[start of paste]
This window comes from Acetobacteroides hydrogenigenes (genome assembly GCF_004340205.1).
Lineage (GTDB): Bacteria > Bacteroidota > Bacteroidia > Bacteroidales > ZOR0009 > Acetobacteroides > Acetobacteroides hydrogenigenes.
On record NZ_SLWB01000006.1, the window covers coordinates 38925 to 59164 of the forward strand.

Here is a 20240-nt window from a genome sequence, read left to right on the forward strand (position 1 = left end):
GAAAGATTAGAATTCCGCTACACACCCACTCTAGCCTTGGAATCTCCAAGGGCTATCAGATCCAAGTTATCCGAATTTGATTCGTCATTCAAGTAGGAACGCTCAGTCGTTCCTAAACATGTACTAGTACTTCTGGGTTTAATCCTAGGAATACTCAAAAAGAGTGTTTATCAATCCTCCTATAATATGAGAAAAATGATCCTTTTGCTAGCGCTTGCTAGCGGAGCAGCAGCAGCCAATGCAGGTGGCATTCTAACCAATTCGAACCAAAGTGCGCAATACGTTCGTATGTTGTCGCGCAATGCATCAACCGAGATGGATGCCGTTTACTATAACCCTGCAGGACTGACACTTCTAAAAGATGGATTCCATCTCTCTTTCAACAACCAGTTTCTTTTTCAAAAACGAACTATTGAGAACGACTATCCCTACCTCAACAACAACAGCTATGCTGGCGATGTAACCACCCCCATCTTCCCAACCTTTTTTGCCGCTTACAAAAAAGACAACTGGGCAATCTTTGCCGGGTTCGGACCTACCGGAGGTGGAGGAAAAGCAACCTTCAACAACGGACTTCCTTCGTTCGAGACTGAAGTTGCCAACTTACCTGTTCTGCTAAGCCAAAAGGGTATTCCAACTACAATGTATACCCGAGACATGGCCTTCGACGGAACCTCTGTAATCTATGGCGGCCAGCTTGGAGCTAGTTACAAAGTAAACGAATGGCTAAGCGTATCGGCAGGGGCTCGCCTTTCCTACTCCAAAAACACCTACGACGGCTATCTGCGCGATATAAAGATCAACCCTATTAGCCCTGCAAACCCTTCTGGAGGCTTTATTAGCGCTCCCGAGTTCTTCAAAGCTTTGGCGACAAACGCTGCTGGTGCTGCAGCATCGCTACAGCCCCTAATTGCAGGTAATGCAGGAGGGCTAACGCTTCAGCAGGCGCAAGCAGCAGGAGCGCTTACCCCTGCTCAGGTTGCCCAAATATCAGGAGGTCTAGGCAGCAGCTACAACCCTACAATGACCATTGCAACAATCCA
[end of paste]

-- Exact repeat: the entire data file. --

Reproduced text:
This window comes from Acetobacteroides hydrogenigenes (genome assembly GCF_004340205.1).
Lineage (GTDB): Bacteria > Bacteroidota > Bacteroidia > Bacteroidales > ZOR0009 > Acetobacteroides > Acetobacteroides hydrogenigenes.
On record NZ_SLWB01000006.1, the window covers coordinates 38925 to 59164 of the forward strand.

Here is a 20240-nt window from a genome sequence, read left to right on the forward strand (position 1 = left end):
GAAAGATTAGAATTCCGCTACACACCCACTCTAGCCTTGGAATCTCCAAGGGCTATCAGATCCAAGTTATCCGAATTTGATTCGTCATTCAAGTAGGAACGCTCAGTCGTTCCTAAACATGTACTAGTACTTCTGGGTTTAATCCTAGGAATACTCAAAAAGAGTGTTTATCAATCCTCCTATAATATGAGAAAAATGATCCTTTTGCTAGCGCTTGCTAGCGGAGCAGCAGCAGCCAATGCAGGTGGCATTCTAACCAATTCGAACCAAAGTGCGCAATACGTTCGTATGTTGTCGCGCAATGCATCAACCGAGATGGATGCCGTTTACTATAACCCTGCAGGACTGACACTTCTAAAAGATGGATTCCATCTCTCTTTCAACAACCAGTTTCTTTTTCAAAAACGAACTATTGAGAACGACTATCCCTACCTCAACAACAACAGCTATGCTGGCGATGTAACCACCCCCATCTTCCCAACCTTTTTTGCCGCTTACAAAAAAGACAACTGGGCAATCTTTGCCGGGTTCGGACCTACCGGAGGTGGAGGAAAAGCAACCTTCAACAACGGACTTCCTTCGTTCGAGACTGAAGTTGCCAACTTACCTGTTCTGCTAAGCCAAAAGGGTATTCCAACTACAATGTATACCCGAGACATGGCCTTCGACGGAACCTCTGTAATCTATGGCGGCCAGCTTGGAGCTAGTTACAAAGTAAACGAATGGCTAAGCGTATCGGCAGGGGCTCGCCTTTCCTACTCCAAAAACACCTACGACGGCTATCTGCGCGATATAAAGATCAACCCTATTAGCCCTGCAAACCCTTCTGGAGGCTTTATTAGCGCTCCCGAGTTCTTCAAAGCTTTGGCGACAAACGCTGCTGGTGCTGCAGCATCGCTACAGCCCCTAATTGCAGGTAATGCAGGAGGGCTAACGCTTCAGCAGGCGCAAGCAGCAGGAGCGCTTACCCCTGCTCAGGTTGCCCAAATATCAGGAGGTCTAGGCAGCAGCTACAACCCTACAATGACCATTGCAACAATCCA